Let us “go out into the deep.”
Pope Saint John Paul II called young people to seek greatness, a greatness that informs every aspect of life and that aims at the highest forms of human flourishing in this life and the next.
We were made for this excellence and if we allow God’s grace to perfect our own works of nature, we can begin this journey beyond the mediocrity of our times and progress toward the transcendent high calling each of us has been given.
This is “education of the whole person,” what the ancients called “paideia.” Our founding president, Dr. Peter Sampo, described the classical understanding of paideia in this way:
Werner Jaeger, in his magisterial work Paideia: The Ideals of Greek Culture, has given us a context by which we can interpret both a larger society such as the Greek polis and a small society such as a college. By paideia is meant a culture that permeates the society and elevates the activities of its members. Consciousness is heightened because the member sees himself as part of something higher than himself and of great significance, and the intellect is deepened, the imagination is vivified. The culture arouses in its participants the desire to articulate and live in the truth, to do the good, to live surrounded by the good, and to live one’s daily life inspired by beautiful objects, in short, to make visible the invisible realities of the true, the good, and the beautiful, which task is nonetheless the demand of human nature. Obviously, this culture fully recognizes these transcendent realities. It also fully recognizes the accomplishments of the past. It situates man under the presence of God and between past and future. The common pursuit forms lasting friendships which result in joyful harmony in the person and in the society. To be part of such a society should bring joy to its members. To cultivate the mind in seeking the truth that rules the universe, to seek the good of others and of one’s own being and to take delight in beautiful objects, what could be more humanly satisfying than that?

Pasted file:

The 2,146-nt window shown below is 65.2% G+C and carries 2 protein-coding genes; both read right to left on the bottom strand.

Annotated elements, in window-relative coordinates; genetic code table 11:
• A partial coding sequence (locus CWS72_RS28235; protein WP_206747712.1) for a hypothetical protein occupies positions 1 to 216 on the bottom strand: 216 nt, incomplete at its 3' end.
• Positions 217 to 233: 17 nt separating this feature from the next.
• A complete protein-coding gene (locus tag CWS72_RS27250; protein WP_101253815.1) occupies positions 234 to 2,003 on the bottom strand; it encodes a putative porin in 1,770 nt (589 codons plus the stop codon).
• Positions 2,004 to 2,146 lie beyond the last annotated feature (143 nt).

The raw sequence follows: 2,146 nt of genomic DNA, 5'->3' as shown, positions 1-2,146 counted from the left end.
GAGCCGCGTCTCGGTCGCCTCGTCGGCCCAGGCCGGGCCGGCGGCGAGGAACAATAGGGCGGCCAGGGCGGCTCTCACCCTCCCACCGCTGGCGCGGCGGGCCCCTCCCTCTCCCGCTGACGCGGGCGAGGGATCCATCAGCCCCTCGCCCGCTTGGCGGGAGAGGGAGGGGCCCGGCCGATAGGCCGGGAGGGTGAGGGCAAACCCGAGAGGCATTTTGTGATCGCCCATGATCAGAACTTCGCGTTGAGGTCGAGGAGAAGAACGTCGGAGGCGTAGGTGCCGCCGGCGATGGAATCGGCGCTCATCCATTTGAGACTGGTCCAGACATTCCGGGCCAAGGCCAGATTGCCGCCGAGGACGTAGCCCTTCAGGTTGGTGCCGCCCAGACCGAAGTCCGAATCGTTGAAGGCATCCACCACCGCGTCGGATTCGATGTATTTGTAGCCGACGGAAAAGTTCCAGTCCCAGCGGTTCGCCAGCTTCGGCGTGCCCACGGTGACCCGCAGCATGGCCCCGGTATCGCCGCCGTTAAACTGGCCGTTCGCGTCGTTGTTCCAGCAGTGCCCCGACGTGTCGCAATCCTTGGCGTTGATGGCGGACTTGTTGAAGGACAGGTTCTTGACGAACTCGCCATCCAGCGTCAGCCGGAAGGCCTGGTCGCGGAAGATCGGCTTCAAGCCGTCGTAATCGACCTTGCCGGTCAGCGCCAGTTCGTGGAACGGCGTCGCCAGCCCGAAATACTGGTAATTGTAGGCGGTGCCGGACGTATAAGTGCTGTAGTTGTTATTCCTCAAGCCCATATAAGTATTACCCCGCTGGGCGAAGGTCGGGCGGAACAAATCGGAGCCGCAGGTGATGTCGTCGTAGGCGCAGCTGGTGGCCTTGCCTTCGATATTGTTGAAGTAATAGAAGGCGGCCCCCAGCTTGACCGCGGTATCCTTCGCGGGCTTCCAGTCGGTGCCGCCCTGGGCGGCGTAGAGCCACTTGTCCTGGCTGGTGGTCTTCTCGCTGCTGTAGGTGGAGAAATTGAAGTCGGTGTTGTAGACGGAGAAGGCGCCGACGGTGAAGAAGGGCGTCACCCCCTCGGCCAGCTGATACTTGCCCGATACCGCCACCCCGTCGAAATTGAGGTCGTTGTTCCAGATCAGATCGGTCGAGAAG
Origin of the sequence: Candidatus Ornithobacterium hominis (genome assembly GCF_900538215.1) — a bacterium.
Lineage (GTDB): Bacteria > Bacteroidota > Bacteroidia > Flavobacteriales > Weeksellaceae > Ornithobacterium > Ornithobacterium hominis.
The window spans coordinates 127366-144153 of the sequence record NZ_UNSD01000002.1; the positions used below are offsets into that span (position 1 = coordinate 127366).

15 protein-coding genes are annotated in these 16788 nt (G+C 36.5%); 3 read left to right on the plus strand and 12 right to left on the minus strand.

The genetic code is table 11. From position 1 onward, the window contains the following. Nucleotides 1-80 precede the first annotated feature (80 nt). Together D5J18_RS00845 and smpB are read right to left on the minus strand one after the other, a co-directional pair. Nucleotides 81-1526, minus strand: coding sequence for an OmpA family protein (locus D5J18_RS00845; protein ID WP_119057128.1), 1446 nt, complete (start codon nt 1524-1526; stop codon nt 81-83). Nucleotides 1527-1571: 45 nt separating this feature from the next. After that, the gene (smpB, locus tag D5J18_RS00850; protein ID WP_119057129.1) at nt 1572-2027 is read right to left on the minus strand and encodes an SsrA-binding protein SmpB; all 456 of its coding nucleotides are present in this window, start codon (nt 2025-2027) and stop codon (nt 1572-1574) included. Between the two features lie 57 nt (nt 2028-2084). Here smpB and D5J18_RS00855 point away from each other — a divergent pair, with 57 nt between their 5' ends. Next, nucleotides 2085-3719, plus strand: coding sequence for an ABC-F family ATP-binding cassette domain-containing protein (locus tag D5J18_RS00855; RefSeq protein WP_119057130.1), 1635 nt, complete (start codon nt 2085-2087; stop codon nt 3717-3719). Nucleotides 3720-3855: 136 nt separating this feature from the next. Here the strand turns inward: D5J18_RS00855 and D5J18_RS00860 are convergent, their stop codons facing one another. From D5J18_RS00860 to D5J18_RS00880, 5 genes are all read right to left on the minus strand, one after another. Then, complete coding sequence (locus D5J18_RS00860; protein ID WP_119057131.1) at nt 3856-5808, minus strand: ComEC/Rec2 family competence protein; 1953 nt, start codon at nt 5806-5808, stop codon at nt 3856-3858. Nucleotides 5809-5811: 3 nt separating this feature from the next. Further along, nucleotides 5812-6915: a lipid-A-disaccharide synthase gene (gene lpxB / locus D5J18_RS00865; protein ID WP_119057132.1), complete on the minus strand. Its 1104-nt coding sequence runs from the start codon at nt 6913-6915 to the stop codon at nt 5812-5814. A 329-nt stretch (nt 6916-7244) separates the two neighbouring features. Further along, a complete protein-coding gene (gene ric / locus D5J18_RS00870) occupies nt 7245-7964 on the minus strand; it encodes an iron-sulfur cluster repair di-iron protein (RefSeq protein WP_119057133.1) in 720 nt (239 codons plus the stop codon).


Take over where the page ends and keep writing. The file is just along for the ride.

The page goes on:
For Jaeger, the good polis was the arena where paideia was lived out. With the modern loss of transcendent reality and the loss of the memory of the past, we cannot expect these ideals to be carried out by modern political society. If paideia is to be accomplished it falls to the lot of the colleges to carry out the ideals of paideia and to serve as a beacon for civilization. If not the colleges, who else?
At Magdalen College we call our students to embrace an education that will transform them intellectually, spiritually, and morally.
Don’t settle for less. We were made for more. Let us go out into the deep together.
For more information, contact 603-456-2656